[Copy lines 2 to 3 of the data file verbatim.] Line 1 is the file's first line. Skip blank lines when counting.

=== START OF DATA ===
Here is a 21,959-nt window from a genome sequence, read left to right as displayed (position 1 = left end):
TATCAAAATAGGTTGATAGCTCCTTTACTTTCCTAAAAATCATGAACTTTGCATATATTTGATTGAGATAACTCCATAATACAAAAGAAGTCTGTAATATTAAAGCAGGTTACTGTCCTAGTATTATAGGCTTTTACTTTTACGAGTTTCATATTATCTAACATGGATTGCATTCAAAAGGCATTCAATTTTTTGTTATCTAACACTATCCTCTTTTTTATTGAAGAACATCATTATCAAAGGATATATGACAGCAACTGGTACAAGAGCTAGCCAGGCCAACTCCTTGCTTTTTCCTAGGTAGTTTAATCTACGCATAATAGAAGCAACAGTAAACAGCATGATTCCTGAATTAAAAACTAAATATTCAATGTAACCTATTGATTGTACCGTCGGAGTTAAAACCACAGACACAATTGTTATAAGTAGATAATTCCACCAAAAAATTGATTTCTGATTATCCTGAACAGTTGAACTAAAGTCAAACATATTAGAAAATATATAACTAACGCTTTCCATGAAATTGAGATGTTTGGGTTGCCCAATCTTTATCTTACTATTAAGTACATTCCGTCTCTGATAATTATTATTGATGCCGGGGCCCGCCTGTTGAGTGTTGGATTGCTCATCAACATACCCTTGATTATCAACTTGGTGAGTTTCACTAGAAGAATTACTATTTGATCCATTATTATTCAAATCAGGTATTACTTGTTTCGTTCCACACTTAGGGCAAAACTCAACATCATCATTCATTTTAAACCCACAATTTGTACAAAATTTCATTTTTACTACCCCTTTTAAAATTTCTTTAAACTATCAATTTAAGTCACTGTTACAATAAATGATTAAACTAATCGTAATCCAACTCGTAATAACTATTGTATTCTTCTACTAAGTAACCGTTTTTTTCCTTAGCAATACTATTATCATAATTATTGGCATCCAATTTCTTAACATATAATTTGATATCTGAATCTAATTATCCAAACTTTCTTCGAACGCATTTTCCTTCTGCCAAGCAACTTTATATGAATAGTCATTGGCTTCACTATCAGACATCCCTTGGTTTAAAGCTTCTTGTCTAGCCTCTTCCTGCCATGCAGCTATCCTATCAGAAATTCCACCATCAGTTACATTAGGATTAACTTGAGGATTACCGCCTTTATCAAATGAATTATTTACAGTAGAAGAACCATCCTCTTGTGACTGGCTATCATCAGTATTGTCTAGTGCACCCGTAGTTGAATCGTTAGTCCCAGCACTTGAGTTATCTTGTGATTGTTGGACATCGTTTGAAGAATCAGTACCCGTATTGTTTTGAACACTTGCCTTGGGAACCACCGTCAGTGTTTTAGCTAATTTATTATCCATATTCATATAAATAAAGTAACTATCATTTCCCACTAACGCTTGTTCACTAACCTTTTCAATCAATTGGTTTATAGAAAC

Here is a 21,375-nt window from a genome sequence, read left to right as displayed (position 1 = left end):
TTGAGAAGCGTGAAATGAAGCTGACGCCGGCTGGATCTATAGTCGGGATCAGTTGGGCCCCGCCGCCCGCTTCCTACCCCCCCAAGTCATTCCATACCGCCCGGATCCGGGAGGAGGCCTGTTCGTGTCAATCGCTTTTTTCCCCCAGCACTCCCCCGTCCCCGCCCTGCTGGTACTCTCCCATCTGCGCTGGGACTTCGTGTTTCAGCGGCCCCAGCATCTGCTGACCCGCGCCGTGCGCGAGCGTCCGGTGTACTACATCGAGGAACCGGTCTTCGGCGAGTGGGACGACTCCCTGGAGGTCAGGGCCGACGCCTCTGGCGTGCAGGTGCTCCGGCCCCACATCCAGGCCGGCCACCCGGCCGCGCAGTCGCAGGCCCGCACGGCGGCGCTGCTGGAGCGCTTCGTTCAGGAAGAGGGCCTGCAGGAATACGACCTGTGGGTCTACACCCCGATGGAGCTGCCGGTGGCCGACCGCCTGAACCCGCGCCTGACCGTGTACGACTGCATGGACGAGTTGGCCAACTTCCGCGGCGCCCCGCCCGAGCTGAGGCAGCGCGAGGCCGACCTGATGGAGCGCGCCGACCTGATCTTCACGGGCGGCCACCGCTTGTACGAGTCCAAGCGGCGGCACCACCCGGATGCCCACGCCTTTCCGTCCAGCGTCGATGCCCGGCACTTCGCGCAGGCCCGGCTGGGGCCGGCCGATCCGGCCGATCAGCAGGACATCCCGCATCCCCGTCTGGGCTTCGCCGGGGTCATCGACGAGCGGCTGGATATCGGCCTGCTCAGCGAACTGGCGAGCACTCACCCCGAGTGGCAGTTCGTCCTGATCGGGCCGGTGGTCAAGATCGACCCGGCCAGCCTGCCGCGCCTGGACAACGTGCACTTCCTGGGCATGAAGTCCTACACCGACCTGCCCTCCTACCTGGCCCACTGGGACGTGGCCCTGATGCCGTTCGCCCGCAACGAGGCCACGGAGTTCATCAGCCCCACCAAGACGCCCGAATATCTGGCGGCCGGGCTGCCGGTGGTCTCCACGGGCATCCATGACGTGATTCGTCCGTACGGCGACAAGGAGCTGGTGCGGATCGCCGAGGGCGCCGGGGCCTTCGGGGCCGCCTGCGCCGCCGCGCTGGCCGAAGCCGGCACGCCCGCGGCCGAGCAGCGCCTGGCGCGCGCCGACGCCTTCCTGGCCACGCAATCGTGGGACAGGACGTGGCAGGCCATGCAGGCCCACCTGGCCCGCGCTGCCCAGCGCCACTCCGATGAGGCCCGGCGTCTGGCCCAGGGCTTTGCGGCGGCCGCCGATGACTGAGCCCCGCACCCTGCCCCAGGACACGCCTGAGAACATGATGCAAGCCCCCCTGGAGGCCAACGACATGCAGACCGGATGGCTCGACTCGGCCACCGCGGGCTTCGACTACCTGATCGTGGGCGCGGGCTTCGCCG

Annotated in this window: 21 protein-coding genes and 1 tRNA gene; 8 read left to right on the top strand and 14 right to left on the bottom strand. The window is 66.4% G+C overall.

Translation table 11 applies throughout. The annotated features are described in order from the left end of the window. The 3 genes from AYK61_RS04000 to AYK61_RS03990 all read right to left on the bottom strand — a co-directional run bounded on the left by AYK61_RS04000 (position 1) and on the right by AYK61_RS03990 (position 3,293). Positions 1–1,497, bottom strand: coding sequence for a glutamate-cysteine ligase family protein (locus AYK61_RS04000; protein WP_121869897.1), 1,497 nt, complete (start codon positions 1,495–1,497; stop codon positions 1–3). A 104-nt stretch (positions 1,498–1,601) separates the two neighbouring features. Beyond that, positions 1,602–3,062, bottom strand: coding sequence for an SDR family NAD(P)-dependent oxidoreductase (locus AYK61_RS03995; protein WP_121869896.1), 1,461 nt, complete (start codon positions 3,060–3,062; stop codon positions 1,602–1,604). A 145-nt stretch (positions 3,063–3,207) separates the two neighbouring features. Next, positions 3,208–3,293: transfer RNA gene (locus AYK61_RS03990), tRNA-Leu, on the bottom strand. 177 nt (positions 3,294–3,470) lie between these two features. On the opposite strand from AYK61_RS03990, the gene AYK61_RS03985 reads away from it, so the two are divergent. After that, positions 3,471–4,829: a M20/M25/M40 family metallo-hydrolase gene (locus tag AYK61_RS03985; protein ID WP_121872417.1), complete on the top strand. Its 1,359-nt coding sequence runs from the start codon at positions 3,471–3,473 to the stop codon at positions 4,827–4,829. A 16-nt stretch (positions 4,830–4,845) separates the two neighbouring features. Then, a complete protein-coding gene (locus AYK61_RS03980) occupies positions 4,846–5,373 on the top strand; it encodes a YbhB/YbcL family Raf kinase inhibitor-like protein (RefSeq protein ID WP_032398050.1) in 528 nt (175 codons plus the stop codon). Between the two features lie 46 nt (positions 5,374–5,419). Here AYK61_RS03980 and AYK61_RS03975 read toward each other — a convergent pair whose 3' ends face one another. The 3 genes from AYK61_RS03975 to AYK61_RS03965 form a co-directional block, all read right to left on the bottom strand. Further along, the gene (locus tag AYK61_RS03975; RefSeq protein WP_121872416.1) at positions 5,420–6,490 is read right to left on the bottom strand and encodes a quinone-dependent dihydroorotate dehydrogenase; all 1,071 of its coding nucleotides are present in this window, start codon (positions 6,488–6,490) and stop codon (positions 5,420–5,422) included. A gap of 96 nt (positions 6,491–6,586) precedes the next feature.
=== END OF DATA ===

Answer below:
TATCAAAATAGGTTGATAGCTCCTTTACTTTCCTAAAAATCATGAACTTTGCATATATTTGATTGAGATAACTCCATAATACAAAAGAAGTCTGTAATATTAAAGCAGGTTACTGTCCTAGTATTATAGGCTTTTACTTTTACGAGTTTCATATTATCTAACATGGATTGCATTCAAAAGGCATTCAATTTTTTGTTATCTAACACTATCCTCTTTTTTATTGAAGAACATCATTATCAAAGGATATATGACAGCAACTGGTACAAGAGCTAGCCAGGCCAACTCCTTGCTTTTTCCTAGGTAGTTTAATCTACGCATAATAGAAGCAACAGTAAACAGCATGATTCCTGAATTAAAAACTAAATATTCAATGTAACCTATTGATTGTACCGTCGGAGTTAAAACCACAGACACAATTGTTATAAGTAGATAATTCCACCAAAAAATTGATTTCTGATTATCCTGAACAGTTGAACTAAAGTCAAACATATTAGAAAATATATAACTAACGCTTTCCATGAAATTGAGATGTTTGGGTTGCCCAATCTTTATCTTACTATTAAGTACATTCCGTCTCTGATAATTATTATTGATGCCGGGGCCCGCCTGTTGAGTGTTGGATTGCTCATCAACATACCCTTGATTATCAACTTGGTGAGTTTCACTAGAAGAATTACTATTTGATCCATTATTATTCAAATCAGGTATTACTTGTTTCGTTCCACACTTAGGGCAAAACTCAACATCATCATTCATTTTAAACCCACAATTTGTACAAAATTTCATTTTTACTACCCCTTTTAAAATTTCTTTAAACTATCAATTTAAGTCACTGTTACAATAAATGATTAAACTAATCGTAATCCAACTCGTAATAACTATTGTATTCTTCTACTAAGTAACCGTTTTTTTCCTTAGCAATACTATTATCATAATTATTGGCATCCAATTTCTTAACATATAATTTGATATCTGAATCTAATTATCCAAACTTTCTTCGAACGCATTTTCCTTCTGCCAAGCAACTTTATATGAATAGTCATTGGCTTCACTATCAGACATCCCTTGGTTTAAAGCTTCTTGTCTAGCCTCTTCCTGCCATGCAGCTATCCTATCAGAAATTCCACCATCAGTTACATTAGGATTAACTTGAGGATTACCGCCTTTATCAAATGAATTATTTACAGTAGAAGAACCATCCTCTTGTGACTGGCTATCATCAGTATTGTCTAGTGCACCCGTAGTTGAATCGTTAGTCCCAGCACTTGAGTTATCTTGTGATTGTTGGACATCGTTTGAAGAATCAGTACCCGTATTGTTTTGAACACTTGCCTTGGGAACCACCGTCAGTGTTTTAGCTAATTTATTATCCATATTCATATAAATAAAGTAACTATCATTTCCCACTAACGCTTGTTCACTAACCTTTTCAATCAATTGGTTTATAGAAAC

Here is a 21,375-nt window from a genome sequence, read left to right as displayed (position 1 = left end):